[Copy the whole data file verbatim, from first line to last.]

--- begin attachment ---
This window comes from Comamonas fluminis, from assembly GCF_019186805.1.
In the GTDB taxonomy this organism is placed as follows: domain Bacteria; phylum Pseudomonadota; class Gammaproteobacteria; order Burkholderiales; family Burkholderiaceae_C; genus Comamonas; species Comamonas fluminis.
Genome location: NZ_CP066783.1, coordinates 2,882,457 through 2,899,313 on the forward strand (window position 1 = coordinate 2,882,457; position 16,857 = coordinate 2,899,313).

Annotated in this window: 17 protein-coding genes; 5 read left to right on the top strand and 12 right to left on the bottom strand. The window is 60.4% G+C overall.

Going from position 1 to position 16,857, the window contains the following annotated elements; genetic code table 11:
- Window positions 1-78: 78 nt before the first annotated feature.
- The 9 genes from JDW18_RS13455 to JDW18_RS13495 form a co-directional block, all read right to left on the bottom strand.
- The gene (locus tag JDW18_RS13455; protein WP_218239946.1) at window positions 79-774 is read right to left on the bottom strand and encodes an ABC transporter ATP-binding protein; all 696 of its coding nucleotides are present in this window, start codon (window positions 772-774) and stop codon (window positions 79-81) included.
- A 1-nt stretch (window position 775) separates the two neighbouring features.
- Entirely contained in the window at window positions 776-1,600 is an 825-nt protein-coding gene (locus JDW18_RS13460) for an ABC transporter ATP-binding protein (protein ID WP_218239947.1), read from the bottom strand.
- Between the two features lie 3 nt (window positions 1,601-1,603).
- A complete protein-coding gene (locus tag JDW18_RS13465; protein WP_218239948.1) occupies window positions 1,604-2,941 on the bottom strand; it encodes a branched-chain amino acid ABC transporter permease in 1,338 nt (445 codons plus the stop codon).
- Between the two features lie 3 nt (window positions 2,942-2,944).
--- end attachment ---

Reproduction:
This window comes from Comamonas fluminis, from assembly GCF_019186805.1.
In the GTDB taxonomy this organism is placed as follows: domain Bacteria; phylum Pseudomonadota; class Gammaproteobacteria; order Burkholderiales; family Burkholderiaceae_C; genus Comamonas; species Comamonas fluminis.
Genome location: NZ_CP066783.1, coordinates 2,882,457 through 2,899,313 on the forward strand (window position 1 = coordinate 2,882,457; position 16,857 = coordinate 2,899,313).

Annotated in this window: 17 protein-coding genes; 5 read left to right on the top strand and 12 right to left on the bottom strand. The window is 60.4% G+C overall.

Going from position 1 to position 16,857, the window contains the following annotated elements; genetic code table 11:
- Window positions 1-78: 78 nt before the first annotated feature.
- The 9 genes from JDW18_RS13455 to JDW18_RS13495 form a co-directional block, all read right to left on the bottom strand.
- The gene (locus tag JDW18_RS13455; protein WP_218239946.1) at window positions 79-774 is read right to left on the bottom strand and encodes an ABC transporter ATP-binding protein; all 696 of its coding nucleotides are present in this window, start codon (window positions 772-774) and stop codon (window positions 79-81) included.
- A 1-nt stretch (window position 775) separates the two neighbouring features.
- Entirely contained in the window at window positions 776-1,600 is an 825-nt protein-coding gene (locus JDW18_RS13460) for an ABC transporter ATP-binding protein (protein ID WP_218239947.1), read from the bottom strand.
- Between the two features lie 3 nt (window positions 1,601-1,603).
- A complete protein-coding gene (locus tag JDW18_RS13465; protein WP_218239948.1) occupies window positions 1,604-2,941 on the bottom strand; it encodes a branched-chain amino acid ABC transporter permease in 1,338 nt (445 codons plus the stop codon).
- Between the two features lie 3 nt (window positions 2,942-2,944).